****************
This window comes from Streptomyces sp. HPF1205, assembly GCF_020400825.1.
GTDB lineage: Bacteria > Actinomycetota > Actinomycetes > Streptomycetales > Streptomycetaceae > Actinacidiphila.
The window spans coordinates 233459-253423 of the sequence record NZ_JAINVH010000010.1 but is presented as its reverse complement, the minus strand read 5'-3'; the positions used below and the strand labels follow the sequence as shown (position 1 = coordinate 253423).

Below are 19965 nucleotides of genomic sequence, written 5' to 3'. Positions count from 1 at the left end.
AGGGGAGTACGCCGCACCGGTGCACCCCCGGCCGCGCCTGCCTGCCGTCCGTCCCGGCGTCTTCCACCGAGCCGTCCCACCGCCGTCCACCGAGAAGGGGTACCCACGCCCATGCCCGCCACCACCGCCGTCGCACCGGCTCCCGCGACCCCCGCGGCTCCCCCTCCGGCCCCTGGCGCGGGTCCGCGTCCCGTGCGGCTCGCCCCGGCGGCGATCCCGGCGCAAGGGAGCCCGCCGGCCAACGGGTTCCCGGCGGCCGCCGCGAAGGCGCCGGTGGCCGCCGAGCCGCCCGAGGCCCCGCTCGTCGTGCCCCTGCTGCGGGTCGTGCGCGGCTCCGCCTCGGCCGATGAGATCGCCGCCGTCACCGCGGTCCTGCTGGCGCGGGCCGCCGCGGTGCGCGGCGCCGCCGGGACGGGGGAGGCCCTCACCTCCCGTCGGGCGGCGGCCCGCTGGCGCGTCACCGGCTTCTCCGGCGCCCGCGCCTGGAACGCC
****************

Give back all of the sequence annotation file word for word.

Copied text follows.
This window comes from Streptomyces sp. HPF1205, assembly GCF_020400825.1.
GTDB lineage: Bacteria > Actinomycetota > Actinomycetes > Streptomycetales > Streptomycetaceae > Actinacidiphila.
The window spans coordinates 233459-253423 of the sequence record NZ_JAINVH010000010.1 but is presented as its reverse complement, the minus strand read 5'-3'; the positions used below and the strand labels follow the sequence as shown (position 1 = coordinate 253423).

Below are 19965 nucleotides of genomic sequence, written 5' to 3'. Positions count from 1 at the left end.
AGGGGAGTACGCCGCACCGGTGCACCCCCGGCCGCGCCTGCCTGCCGTCCGTCCCGGCGTCTTCCACCGAGCCGTCCCACCGCCGTCCACCGAGAAGGGGTACCCACGCCCATGCCCGCCACCACCGCCGTCGCACCGGCTCCCGCGACCCCCGCGGCTCCCCCTCCGGCCCCTGGCGCGGGTCCGCGTCCCGTGCGGCTCGCCCCGGCGGCGATCCCGGCGCAAGGGAGCCCGCCGGCCAACGGGTTCCCGGCGGCCGCCGCGAAGGCGCCGGTGGCCGCCGAGCCGCCCGAGGCCCCGCTCGTCGTGCCCCTGCTGCGGGTCGTGCGCGGCTCCGCCTCGGCCGATGAGATCGCCGCCGTCACCGCGGTCCTGCTGGCGCGGGCCGCCGCGGTGCGCGGCGCCGCCGGGACGGGGGAGGCCCTCACCTCCCGTCGGGCGGCGGCCCGCTGGCGCGTCACCGGCTTCTCCGGCGCCCGCGCCTGGAACGCC